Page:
Dermabrasion Questions and Answers Archive

Sep
2001

Q&A: Should I consider laser skin resurfacing to remove pitted scars from plucking ingrown hairs on my chin?

Question:

I have pitted scars from plucking ingrown hairs on my chin area, not knowing that plucking was making them worse. I have been having laser treatments for the ingrown hairs which has made a big difference and has helped me alot. Although I am still left with these small (not red) scars that are not deep, but bothersome to me and have heard alot of bad things about chemical peels which I do not think I want to have done. I have looked into laser treatment for resurfacing and was wondering if that is the way I should go, although these scars only on the chin area are not deep nor are they red, so I am stuck as far as where to turn, where to go, as the laser place has suggested the peels giving me all the side affects. I am ivory skin colored with dark hair, facial hair all over, which most is blode and not bothersome, aside from the dark ones that started appearing on the chin area, had hormones tested and that was not the case, was told that this was and is hereditary. Can you please give me some guideline as to where to start, if laser resurfacing would be the best route to go, so forth?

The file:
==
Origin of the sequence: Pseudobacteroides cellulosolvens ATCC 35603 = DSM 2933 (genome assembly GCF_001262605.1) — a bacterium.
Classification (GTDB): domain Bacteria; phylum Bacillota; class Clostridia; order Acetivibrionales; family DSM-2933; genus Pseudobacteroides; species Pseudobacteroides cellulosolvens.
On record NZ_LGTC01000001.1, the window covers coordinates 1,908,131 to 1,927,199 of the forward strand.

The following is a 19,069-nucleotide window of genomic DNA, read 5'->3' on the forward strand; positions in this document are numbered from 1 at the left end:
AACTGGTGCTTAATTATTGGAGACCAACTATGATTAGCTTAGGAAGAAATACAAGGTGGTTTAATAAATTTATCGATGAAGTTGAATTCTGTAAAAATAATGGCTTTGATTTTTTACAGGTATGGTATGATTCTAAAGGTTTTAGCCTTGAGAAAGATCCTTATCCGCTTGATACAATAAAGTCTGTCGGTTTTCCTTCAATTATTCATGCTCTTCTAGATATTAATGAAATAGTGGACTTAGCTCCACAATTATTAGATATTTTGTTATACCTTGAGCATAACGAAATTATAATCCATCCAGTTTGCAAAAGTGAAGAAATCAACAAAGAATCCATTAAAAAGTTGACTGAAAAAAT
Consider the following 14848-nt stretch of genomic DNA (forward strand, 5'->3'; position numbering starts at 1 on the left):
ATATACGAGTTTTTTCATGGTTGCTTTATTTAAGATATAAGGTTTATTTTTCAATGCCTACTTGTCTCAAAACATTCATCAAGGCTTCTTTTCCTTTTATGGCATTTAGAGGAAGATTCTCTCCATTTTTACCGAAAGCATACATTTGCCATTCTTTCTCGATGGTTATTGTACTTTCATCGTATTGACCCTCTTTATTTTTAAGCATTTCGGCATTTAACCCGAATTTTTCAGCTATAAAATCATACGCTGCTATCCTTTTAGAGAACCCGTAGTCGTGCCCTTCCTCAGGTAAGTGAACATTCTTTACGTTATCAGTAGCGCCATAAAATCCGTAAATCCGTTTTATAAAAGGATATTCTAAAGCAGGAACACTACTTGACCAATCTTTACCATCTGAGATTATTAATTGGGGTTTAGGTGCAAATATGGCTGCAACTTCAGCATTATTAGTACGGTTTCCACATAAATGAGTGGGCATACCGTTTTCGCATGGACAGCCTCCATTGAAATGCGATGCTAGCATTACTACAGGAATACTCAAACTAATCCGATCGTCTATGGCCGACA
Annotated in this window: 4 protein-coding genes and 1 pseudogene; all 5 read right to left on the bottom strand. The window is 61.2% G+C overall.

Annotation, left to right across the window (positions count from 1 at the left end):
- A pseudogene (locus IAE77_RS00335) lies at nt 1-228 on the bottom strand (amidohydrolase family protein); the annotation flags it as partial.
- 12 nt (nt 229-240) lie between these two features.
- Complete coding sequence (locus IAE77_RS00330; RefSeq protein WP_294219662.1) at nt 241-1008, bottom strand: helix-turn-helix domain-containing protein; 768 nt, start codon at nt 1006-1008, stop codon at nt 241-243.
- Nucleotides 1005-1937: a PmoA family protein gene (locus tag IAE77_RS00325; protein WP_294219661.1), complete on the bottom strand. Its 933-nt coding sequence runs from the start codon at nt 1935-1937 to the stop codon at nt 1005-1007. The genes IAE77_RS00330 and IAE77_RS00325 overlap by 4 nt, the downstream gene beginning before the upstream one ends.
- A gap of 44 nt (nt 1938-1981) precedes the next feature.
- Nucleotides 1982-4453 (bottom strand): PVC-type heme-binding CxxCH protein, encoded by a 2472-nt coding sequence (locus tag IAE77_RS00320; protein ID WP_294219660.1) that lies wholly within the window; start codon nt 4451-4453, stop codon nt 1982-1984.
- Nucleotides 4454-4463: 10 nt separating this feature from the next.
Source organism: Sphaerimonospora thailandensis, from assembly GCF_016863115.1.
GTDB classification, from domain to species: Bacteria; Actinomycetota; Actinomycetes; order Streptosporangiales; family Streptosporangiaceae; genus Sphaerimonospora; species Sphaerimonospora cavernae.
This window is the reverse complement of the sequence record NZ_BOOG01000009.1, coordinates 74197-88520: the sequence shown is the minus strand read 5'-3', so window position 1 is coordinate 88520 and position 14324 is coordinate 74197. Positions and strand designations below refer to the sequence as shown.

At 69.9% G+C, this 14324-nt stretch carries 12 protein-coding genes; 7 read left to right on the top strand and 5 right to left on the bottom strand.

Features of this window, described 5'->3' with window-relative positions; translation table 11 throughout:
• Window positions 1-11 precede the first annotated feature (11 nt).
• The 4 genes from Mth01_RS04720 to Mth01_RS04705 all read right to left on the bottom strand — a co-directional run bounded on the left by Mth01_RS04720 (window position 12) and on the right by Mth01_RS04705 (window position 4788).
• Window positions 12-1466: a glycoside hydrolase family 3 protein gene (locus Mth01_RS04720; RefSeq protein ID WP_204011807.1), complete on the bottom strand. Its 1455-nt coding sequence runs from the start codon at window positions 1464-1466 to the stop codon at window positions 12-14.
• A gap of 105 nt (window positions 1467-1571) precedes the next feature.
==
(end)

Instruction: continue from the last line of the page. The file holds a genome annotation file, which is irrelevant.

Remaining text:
- Nadine

Answer:

 Amy Forman Taub, M.D. - LocateADoc.com

Laser resurfacing is a really intensive treatment which I would use only as a last resort. Chemical peels vary by the strength and the chemicals that are used. Mild chemical peels- salicycilic acid 20-30% (Beta-LIft Peel) or glycolic peels 30-40% virtually have no risks and in a series may help you. Another option would be microdermabrasion, which I favor as a treatment for this type of problem, but you will also need multiple treatments, at least 5-6. Finally, you could try to find someone who has a Cool Touch II Laser. These are known to improve acne scars without much risk. Go to the web site www.aslms.org to find a laser practitioner in your area.

-- Amy Forman Taub, M.D.
Lincolnshire, Illinois



Aug
2001

Q&A: After bad acne reaction to makeup, what do you recommend for scar removal?

Question:

A couple of months ago I had a real bad reaction to some makeup. I broke out with really bad acne. The acne has cleared, but some scars were left. What would you recommend to have these scars removed?